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Ending coercion in mental health: the need for a human rights-based approach

Recommendation 2158 (2019)

Author(s):
Parliamentary Assembly
Origin
Assembly debate on 26 June 2019 (23rd Sitting) (see Doc. 14895, report of the Committee on Social Affairs, Health and Sustainable Development, rapporteur: Ms Reina de Bruijn-Wezeman; and Doc. 14910, opinion of the Committee on Equality and Non-Discrimination, rapporteur: Ms Sahiba Gafarova). Text adopted by the Assembly on 26 June 2019 (23rd Sitting).
1 The Parliamentary Assembly refers to its Resolution 2291 (2019) “Ending coercion in mental health: the need for a human rights-based approach” and its Recommendation 2091 (2016) on the case against a Council of Europe legal instrument on involuntary measures in psychiatry.
2 The Assembly reiterates the urgent need for the Council of Europe, as the leading regional human rights organisation, to fully integrate the paradigm shift initiated by the United Nations Convention on the Rights of Persons with Disabilities (CRPD) into its work regarding the protection of human rights and dignity of persons with mental health conditions or psychosocial disabilities. It thus calls on the Committee of Ministers to prioritise support to member States to immediately start transitioning to the abolition of coercive practices in mental health settings.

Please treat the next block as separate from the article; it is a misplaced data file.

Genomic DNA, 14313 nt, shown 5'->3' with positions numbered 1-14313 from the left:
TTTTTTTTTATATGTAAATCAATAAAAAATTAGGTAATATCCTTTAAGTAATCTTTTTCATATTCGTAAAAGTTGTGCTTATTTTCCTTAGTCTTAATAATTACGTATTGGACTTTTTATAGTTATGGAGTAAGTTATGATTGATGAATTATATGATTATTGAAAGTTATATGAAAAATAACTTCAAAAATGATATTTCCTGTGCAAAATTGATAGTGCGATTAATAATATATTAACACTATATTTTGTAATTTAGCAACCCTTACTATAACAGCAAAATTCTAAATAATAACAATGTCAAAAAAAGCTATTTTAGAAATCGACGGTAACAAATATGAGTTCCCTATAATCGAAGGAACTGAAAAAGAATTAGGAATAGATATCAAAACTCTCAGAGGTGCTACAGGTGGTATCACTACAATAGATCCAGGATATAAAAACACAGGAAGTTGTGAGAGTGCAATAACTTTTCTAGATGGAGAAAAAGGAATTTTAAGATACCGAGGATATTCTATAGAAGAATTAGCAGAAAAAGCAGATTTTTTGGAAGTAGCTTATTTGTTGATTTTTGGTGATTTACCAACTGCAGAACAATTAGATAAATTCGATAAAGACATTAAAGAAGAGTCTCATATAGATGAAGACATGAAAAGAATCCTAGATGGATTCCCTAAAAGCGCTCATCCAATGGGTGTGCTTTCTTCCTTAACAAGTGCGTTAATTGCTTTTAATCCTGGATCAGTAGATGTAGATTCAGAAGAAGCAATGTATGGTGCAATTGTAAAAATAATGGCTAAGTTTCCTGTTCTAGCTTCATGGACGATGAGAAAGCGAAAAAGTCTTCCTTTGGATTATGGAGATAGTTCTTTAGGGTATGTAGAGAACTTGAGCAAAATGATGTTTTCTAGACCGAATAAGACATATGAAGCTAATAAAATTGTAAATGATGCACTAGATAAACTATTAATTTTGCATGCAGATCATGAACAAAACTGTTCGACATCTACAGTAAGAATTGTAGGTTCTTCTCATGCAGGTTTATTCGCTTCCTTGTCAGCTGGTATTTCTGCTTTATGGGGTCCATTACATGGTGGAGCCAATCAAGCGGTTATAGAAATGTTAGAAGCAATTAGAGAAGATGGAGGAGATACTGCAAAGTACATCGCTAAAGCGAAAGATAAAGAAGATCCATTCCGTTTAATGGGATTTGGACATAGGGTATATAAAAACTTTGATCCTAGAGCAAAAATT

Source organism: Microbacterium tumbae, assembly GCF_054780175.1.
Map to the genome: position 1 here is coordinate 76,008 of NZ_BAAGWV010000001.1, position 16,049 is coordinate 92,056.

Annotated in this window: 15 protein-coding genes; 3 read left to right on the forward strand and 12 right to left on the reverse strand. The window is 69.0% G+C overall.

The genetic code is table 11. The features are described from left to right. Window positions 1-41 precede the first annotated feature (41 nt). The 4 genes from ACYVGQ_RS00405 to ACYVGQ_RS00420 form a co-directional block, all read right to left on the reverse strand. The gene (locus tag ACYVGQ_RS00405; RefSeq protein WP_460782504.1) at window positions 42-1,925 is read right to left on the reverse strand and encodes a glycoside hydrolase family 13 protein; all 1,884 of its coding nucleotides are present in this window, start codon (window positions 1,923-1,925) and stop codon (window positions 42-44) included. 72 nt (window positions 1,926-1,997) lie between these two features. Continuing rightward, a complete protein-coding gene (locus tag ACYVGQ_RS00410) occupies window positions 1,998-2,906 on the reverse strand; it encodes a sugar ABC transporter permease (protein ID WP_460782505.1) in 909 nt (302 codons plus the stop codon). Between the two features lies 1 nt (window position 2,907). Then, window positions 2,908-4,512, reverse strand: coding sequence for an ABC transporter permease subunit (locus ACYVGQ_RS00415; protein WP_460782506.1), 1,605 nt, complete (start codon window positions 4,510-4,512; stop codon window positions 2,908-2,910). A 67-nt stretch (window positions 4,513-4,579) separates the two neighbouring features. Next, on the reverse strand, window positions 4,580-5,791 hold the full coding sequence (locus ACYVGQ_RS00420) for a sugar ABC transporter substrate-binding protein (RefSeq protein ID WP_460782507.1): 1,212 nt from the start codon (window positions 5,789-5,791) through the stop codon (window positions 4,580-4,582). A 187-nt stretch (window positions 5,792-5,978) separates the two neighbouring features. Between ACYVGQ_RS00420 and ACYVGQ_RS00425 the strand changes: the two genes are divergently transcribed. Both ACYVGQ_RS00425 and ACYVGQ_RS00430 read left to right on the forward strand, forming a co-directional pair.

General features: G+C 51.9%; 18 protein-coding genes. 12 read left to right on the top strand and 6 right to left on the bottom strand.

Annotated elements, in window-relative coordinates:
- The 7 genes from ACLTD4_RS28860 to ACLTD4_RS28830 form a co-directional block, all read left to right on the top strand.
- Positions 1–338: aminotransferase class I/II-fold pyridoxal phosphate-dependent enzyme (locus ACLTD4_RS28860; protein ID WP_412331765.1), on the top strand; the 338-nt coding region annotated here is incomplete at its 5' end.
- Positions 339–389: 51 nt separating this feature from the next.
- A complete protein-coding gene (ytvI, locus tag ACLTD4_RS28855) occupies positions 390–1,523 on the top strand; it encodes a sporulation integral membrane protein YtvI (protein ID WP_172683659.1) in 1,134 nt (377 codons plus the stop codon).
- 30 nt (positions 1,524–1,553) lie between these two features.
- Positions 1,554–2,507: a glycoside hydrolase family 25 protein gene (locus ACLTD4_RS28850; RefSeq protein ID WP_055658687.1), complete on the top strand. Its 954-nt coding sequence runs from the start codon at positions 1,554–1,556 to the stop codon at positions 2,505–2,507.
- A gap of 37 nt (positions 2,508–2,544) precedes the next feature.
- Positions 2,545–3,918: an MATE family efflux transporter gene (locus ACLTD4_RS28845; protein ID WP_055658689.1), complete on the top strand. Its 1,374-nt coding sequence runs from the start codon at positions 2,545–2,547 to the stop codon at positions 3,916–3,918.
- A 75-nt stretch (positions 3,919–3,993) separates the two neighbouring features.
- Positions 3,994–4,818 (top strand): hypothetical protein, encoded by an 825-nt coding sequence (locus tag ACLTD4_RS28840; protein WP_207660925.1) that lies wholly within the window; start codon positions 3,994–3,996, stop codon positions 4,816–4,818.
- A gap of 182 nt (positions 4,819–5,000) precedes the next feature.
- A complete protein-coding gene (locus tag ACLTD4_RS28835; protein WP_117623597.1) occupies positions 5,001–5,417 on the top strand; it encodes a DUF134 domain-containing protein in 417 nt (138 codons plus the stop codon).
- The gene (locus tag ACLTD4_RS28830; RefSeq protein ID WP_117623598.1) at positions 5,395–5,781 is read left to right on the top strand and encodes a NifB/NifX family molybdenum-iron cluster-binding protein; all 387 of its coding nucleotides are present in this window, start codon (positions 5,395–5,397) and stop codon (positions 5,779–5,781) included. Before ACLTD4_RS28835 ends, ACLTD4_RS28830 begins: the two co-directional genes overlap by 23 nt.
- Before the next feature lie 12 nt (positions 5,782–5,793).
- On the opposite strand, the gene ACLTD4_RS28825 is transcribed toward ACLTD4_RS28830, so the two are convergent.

3 The Assembly notes with satisfaction that the Council of Europe Committee on Bioethics (DH-BIO) is planning to engage in a study entitled “Good practices in mental healthcare – how to promote voluntary measures”. It invites the Committee of Ministers to encourage the DH-BIO to carry out such a study, with the involvement of all relevant actors in the field and, in particular, relevant non-governmental organisations representing persons with mental health conditions or psychosocial disabilities.
4 The Assembly notes the continued widespread opposition to the pursuance of work on an additional protocol to the Convention for the Protection of Human Rights and Dignity of the Human Being with regard to the Application of Biology and Medicine (ETS No. 164, “Convention on Human Rights and Biomedicine”) concerning the protection of human rights and dignity of persons with mental disorder, with regard to involuntary placement and involuntary treatment. Taking into consideration the comments received during the consultations in 2015 and 2018 (including from the Assembly‘s competent committees), which underline the draft protocol’s incompatibility with the CRPD and its incapacity to protect persons with mental health conditions or psychosocial disabilities from violations of their human rights, the Assembly invites the Committee of Ministers to redirect efforts from the drafting of the additional protocol to the drafting of guidelines on ending coercion in mental health.
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